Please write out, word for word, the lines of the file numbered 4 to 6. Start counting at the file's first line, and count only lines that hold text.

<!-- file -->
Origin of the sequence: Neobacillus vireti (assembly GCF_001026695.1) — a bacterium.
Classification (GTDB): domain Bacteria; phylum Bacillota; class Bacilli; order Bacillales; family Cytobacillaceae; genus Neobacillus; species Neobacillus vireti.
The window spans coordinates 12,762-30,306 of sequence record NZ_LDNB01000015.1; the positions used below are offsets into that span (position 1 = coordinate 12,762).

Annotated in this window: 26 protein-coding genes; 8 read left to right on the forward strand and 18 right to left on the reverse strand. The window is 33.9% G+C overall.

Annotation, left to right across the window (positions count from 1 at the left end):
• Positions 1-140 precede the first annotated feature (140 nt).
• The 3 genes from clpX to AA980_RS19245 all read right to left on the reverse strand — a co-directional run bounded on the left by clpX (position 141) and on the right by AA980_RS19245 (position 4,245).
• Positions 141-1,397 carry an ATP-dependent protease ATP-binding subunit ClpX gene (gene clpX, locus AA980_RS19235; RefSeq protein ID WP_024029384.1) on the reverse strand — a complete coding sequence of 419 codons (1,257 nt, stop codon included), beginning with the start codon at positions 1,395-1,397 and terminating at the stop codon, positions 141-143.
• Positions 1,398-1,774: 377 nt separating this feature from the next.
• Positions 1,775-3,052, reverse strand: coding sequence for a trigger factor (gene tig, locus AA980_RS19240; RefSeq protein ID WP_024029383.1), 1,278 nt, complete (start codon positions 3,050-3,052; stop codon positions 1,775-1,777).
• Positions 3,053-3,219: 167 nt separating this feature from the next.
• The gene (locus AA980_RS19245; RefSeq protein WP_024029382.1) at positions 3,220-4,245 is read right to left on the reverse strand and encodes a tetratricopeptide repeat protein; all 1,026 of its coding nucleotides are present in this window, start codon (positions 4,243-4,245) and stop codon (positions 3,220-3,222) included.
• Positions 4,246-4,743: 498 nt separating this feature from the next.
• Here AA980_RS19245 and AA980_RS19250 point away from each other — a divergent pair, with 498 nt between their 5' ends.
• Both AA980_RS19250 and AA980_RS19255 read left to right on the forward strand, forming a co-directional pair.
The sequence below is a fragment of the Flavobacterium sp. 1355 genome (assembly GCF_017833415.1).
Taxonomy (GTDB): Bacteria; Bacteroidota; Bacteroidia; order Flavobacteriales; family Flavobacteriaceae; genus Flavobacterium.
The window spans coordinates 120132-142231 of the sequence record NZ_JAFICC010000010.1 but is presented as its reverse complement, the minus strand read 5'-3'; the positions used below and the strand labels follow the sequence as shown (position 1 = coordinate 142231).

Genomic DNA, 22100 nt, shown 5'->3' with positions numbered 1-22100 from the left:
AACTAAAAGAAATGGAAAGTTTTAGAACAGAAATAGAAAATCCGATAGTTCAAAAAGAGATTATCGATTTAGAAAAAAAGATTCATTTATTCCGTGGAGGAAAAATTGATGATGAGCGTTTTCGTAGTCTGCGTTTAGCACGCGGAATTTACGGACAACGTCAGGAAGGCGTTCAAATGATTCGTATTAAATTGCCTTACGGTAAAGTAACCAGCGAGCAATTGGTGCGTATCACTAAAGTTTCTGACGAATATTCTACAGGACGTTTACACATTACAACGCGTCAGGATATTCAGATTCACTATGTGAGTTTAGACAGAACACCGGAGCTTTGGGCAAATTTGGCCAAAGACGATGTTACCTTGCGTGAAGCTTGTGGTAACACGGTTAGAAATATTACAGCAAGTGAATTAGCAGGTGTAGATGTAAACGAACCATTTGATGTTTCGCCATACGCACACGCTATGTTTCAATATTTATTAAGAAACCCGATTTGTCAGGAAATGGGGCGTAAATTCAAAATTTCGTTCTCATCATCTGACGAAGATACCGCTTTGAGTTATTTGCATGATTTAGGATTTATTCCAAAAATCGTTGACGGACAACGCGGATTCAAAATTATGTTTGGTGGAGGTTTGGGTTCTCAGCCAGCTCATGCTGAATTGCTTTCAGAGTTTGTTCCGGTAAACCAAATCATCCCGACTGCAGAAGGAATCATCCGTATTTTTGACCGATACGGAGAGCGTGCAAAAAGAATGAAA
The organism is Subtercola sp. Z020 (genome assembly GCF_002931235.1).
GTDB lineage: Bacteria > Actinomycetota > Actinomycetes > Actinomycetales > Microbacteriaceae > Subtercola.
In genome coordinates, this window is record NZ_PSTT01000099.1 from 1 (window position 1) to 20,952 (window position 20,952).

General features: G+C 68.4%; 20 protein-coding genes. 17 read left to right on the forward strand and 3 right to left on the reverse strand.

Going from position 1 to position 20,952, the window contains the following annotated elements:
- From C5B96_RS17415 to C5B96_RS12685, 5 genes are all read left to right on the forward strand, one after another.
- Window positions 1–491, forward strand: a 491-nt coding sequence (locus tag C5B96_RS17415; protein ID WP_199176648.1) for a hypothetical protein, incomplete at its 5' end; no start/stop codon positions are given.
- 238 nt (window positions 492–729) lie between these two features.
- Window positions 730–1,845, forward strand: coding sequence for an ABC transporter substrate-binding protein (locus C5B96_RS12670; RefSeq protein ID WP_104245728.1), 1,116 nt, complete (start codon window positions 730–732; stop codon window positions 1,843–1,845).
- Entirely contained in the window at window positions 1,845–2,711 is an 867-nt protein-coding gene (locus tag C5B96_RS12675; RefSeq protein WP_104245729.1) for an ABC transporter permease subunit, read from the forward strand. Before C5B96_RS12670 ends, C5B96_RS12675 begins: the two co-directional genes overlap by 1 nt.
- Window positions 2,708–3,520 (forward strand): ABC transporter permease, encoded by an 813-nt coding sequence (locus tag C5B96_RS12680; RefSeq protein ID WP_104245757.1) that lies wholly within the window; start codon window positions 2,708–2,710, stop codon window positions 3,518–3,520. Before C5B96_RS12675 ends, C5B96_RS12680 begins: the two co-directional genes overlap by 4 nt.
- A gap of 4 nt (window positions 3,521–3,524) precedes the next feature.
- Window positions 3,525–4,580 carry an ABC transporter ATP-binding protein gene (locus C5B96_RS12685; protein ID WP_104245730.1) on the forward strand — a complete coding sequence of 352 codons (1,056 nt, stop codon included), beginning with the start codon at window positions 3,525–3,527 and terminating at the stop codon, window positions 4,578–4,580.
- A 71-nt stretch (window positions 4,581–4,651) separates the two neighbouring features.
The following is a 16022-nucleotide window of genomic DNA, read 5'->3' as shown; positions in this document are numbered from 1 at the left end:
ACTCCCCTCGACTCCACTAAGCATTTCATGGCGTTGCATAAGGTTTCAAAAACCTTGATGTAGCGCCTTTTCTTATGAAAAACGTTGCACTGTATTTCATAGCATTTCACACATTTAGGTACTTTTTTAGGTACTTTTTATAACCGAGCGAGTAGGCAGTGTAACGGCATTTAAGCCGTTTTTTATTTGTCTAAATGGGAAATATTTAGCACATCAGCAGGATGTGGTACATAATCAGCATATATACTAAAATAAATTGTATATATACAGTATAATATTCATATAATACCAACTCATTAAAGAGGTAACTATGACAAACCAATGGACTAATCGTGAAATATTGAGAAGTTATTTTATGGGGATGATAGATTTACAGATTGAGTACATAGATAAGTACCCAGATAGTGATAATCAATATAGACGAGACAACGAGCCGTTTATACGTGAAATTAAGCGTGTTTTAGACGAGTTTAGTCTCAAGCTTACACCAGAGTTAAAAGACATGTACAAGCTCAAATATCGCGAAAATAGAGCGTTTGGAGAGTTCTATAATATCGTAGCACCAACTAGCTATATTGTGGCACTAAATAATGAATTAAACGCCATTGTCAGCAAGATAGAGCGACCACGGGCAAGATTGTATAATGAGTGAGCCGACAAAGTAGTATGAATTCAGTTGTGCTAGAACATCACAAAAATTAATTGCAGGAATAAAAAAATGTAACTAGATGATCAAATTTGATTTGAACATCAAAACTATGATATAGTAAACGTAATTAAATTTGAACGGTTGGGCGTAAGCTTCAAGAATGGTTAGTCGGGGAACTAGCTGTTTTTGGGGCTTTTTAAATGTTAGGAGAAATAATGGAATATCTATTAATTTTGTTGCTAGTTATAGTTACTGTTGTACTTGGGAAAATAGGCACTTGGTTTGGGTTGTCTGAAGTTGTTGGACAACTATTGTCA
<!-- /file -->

Annotated in this window: 26 protein-coding genes; 8 read left to right on the forward strand and 18 right to left on the reverse strand. The window is 33.9% G+C overall.

Annotation, left to right across the window (positions count from 1 at the left end):
• Positions 1-140 precede the first annotated feature (140 nt).